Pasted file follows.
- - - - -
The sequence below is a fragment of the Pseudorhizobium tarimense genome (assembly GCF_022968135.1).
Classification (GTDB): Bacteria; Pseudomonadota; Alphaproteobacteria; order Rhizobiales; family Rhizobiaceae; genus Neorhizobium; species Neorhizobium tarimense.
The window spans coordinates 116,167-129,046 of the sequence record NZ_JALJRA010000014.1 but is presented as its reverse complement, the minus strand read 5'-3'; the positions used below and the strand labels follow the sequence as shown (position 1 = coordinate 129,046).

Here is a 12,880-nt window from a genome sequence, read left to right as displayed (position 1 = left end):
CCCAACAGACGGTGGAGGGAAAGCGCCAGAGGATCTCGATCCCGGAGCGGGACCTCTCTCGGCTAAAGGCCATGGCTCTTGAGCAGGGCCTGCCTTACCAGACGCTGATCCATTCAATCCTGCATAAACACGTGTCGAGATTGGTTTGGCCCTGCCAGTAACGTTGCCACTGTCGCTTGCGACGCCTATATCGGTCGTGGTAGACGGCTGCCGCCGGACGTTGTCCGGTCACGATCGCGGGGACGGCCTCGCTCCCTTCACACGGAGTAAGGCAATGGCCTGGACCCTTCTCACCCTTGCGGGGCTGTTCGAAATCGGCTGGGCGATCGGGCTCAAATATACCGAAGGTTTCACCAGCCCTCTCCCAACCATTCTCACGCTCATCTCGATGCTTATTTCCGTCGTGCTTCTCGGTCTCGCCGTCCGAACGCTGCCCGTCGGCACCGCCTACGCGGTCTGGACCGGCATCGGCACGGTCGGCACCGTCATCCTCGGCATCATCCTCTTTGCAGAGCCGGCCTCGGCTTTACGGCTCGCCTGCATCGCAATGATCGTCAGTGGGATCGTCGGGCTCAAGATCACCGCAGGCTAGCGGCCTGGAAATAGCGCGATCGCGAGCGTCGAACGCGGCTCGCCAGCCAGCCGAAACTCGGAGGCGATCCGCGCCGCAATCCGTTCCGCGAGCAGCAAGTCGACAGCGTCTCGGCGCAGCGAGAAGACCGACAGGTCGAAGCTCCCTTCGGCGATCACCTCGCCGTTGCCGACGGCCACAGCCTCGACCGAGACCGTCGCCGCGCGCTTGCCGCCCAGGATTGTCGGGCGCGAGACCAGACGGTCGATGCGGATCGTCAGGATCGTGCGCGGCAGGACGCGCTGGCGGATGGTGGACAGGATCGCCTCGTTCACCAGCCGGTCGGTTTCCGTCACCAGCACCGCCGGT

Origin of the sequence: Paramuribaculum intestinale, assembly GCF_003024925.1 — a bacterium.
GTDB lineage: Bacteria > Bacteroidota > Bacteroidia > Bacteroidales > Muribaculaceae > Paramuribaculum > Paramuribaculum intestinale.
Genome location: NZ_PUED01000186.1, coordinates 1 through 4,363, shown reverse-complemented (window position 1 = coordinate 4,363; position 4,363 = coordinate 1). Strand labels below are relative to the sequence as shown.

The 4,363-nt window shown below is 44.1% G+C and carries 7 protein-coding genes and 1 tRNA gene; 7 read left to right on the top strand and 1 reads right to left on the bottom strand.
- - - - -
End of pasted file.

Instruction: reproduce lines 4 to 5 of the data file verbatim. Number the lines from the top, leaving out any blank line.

Here is a 12,880-nt window from a genome sequence, read left to right as displayed (position 1 = left end):
CCCAACAGACGGTGGAGGGAAAGCGCCAGAGGATCTCGATCCCGGAGCGGGACCTCTCTCGGCTAAAGGCCATGGCTCTTGAGCAGGGCCTGCCTTACCAGACGCTGATCCATTCAATCCTGCATAAACACGTGTCGAGATTGGTTTGGCCCTGCCAGTAACGTTGCCACTGTCGCTTGCGACGCCTATATCGGTCGTGGTAGACGGCTGCCGCCGGACGTTGTCCGGTCACGATCGCGGGGACGGCCTCGCTCCCTTCACACGGAGTAAGGCAATGGCCTGGACCCTTCTCACCCTTGCGGGGCTGTTCGAAATCGGCTGGGCGATCGGGCTCAAATATACCGAAGGTTTCACCAGCCCTCTCCCAACCATTCTCACGCTCATCTCGATGCTTATTTCCGTCGTGCTTCTCGGTCTCGCCGTCCGAACGCTGCCCGTCGGCACCGCCTACGCGGTCTGGACCGGCATCGGCACGGTCGGCACCGTCATCCTCGGCATCATCCTCTTTGCAGAGCCGGCCTCGGCTTTACGGCTCGCCTGCATCGCAATGATCGTCAGTGGGATCGTCGGGCTCAAGATCACCGCAGGCTAGCGGCCTGGAAATAGCGCGATCGCGAGCGTCGAACGCGGCTCGCCAGCCAGCCGAAACTCGGAGGCGATCCGCGCCGCAATCCGTTCCGCGAGCAGCAAGTCGACAGCGTCTCGGCGCAGCGAGAAGACCGACAGGTCGAAGCTCCCTTCGGCGATCACCTCGCCGTTGCCGACGGCCACAGCCTCGACCGAGACCGTCGCCGCGCGCTTGCCGCCCAGGATTGTCGGGCGCGAGACCAGACGGTCGATGCGGATCGTCAGGATCGTGCGCGGCAGGACGCGCTGGCGGATGGTGGACAGGATCGCCTCGTTCACCAGCCGGTCGGTTTCCGTCACCAGCACCGCCGGT